Museum director elected president of science museum association

April 1st, 2014
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Florida Museum of Natural History director Douglas S. Jones.
Florida Museum photo by Kristen Grace

GAINESVILLE, Fla. — Florida Museum of Natural History Director Douglas S. Jones was elected president of the Association of Science Museum Directors at the association’s annual meeting in Salt Lake City in March.

Jones was named interim director of the Florida Museum in 1996 and director the following year. As a curator of invertebrate paleontology, his research focuses on tracking ancient climate changes by studying chemical variations in organisms including sea shells, fish otoliths (ear bones) and mammal teeth.

Jones has been a member of the museum directors association since 1998 and served on its board for six years. As president, he will represent the association to the media and other museum organizations, and run the association’s business meetings.

“I am honored to serve the ASMD as president, being a huge believer in the role of science museums in advancing the public’s understanding and appreciation of science in today’s society,” Jones said.

Jones also serves on the board of directors of the American Alliance of Museums in Washington, D.C., as well as the boards of The Toomey Foundation for the Natural Sciences Inc. and (more…)

Celebrate Earth Day with exploration event, plant sale April 18-20

March 25th, 2014

Earth Day Logo ideas_4color_outlinedGAINESVILLE, Fla. — The Florida Museum of Natural History invites visitors to explore the wonders of the planet this Earth Day weekend with activities April 19 from 10 a.m. to 3 p.m. and a butterfly-friendly plant sale April 18-20 from 10 a.m. to 5 p.m.

The museum’s Earth Day exploration event features outdoor activities in the adjacent University of Florida Natural Area Teaching Laboratory and diverse specimens from the museum’s collections.

“This year’s theme is ‘Florida Biodiversity and Cultural Diversity,’ ” said Florida Museum public programs coordinator Catherine Carey.  “Guests will have a rare opportunity to see treasures from the museum collections and (more…)

‘La Florida’ exhibit featuring state’s native wildflowers opens April 19

March 24th, 2014
American Lotus, Paynes Prairie Preserve State Park, Alachua County, 1999. Photo by John Moran

American Lotus, Paynes Prairie Preserve State Park, Alachua County, 1999.
Photo by John Moran

GAINESVILLE, Fla. — Visitors will have an opportunity to discover the unique wildflowers that inspired Juan Ponce de Leon in 1513 to name this state “place of flowers” at the Florida Museum of Natural History’s newest photography exhibition.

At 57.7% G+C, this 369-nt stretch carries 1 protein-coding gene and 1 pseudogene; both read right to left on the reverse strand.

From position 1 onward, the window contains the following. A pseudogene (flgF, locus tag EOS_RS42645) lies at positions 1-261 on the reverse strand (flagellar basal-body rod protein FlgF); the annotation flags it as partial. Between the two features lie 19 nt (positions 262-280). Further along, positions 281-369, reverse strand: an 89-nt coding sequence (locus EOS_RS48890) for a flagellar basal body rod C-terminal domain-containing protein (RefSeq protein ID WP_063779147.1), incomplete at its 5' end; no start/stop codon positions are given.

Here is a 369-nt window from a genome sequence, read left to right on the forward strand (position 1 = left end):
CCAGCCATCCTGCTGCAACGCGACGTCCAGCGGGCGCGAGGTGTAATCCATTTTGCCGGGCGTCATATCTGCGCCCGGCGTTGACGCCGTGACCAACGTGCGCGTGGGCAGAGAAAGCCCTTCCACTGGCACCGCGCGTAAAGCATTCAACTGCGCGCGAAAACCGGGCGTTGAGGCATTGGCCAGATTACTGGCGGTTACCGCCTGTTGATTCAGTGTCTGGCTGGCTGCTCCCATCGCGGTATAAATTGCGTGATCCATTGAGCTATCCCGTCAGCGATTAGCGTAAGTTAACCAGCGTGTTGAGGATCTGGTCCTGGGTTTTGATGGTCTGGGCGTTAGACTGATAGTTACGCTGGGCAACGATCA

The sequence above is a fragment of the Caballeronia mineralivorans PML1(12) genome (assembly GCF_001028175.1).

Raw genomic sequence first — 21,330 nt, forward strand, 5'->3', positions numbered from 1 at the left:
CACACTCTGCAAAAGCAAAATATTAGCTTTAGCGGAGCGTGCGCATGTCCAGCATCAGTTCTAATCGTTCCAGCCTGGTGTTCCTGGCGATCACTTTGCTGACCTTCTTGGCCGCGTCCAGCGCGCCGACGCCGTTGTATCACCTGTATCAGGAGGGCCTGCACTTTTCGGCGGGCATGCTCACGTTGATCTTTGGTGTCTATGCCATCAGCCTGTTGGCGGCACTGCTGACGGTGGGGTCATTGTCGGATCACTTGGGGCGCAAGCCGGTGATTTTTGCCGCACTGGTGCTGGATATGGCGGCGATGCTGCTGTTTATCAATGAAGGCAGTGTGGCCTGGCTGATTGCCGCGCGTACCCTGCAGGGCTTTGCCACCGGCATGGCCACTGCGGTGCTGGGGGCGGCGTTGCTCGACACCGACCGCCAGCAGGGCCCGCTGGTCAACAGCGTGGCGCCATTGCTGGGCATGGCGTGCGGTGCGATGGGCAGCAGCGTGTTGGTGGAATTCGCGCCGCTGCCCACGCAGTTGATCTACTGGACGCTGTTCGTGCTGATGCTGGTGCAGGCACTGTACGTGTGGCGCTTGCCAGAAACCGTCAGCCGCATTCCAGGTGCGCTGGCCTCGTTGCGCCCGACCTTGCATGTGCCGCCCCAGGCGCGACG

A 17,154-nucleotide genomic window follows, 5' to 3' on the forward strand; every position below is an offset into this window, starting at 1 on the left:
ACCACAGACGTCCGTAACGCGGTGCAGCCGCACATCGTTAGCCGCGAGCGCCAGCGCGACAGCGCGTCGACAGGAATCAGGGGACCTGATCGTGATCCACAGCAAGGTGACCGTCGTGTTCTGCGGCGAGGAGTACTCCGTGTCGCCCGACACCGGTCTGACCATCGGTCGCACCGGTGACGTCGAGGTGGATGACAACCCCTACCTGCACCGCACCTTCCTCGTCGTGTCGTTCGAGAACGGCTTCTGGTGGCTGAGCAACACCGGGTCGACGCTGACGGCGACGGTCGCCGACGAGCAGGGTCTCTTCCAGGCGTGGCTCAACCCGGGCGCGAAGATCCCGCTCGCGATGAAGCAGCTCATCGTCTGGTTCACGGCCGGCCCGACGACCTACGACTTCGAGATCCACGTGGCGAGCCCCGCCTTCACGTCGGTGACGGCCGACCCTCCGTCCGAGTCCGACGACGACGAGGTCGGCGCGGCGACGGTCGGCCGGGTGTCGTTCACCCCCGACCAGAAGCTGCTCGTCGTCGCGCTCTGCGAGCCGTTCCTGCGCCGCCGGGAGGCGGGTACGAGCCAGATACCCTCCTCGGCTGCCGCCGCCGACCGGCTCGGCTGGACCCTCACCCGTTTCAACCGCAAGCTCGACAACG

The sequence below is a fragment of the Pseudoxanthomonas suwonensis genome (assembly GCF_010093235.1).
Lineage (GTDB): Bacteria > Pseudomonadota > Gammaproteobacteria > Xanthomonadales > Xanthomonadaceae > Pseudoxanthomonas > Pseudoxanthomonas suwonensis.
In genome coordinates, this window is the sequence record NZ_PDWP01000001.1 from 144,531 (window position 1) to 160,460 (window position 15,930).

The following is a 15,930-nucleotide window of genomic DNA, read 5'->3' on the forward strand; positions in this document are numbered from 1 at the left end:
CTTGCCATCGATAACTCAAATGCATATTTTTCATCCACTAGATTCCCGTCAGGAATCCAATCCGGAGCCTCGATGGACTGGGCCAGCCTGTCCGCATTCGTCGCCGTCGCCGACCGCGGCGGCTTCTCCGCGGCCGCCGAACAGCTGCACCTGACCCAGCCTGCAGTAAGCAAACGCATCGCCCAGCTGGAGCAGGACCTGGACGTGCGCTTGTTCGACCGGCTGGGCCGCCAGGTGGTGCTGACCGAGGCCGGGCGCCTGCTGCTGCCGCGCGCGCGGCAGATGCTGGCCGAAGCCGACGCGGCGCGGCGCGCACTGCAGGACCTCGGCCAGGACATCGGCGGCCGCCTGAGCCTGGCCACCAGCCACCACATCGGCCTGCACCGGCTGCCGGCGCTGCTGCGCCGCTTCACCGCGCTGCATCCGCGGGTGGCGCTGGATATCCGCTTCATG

On display April 19 through Aug. 3, “La Florida: 500 Years in the Place of Flowers” showcases images from Gainesville nature photographer John Moran, who roamed the state to capture the beauty and mystique of Florida’s original Garden of Eden. It features 15 large-format photographs showing the timeless beauty of wildflowers along with a panel describing the history and (more…)

‘Raiders of the Lost Ark’ gala April 25 to support new Discovery Room

March 19th, 2014

12701 Passport_Facebook Graphic-1GAINESVILLE, Fla. — Shake out your snake boots, fasten your trademark fedora and join the Florida Museum of Natural History for a thrilling adventure at the Passport to Discovery: Raiders of the Lost Ark gala April 25 from 7 to 11 p.m.

This year’s annual fundraiser is part of a three-year campaign to create a 2,000-square-foot Discovery Room exhibit for children 8 and under set to open in 2016.

“Our spectacular new Discovery Room is sure to be a family destination,” said Betty Dunckel, director of the museum’s Center for Science Learning. “A vast array of awe-inspiring objects, interactive activities and media resources will provide countless opportunities for shared discovery and fun.”

This year’s event includes dinner catered by Blue Water Bay, dancing with Gosia & Ali and the Indiana Jones experience created by Keith Watson Events. The museum’s campaign is in its last year and (more…)

UF to begin new St. Augustine work after gift of more than 97,000 artifacts

March 4th, 2014
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Kathleen Deagan (center) shows the Fraser family a few of the recently discovered maps from the 1950s excavations in the Fountain of Youth Archaeological Park, St. Augustine, Fla.
From left to right: John W. Fraser, Elaine Fraser, John W. Fraser II, Steven Binninger, and Gene Kirker.
Florida Museum photo by Jeff Gage

GAINESVILLE, Fla. — The University of Florida begins its 20th season of archaeological fieldwork since 1976 this week in St. Augustine at the site of America’s first colony, founded by explorer Pedro Menendez in 1565.

Though the original colony lasted only nine months, researchers have uncovered more than 97,000 artifacts left behind by Spanish immigrants, valued at nearly $3.5 million and recently donated by the Fraser family to the Florida Museum of Natural History on the UF campus. Now researchers will begin unearthing the colony’s fortifications to better understand its defenses, said Kathleen Deagan, retired distinguished curator of historical archaeology at the Florida Museum.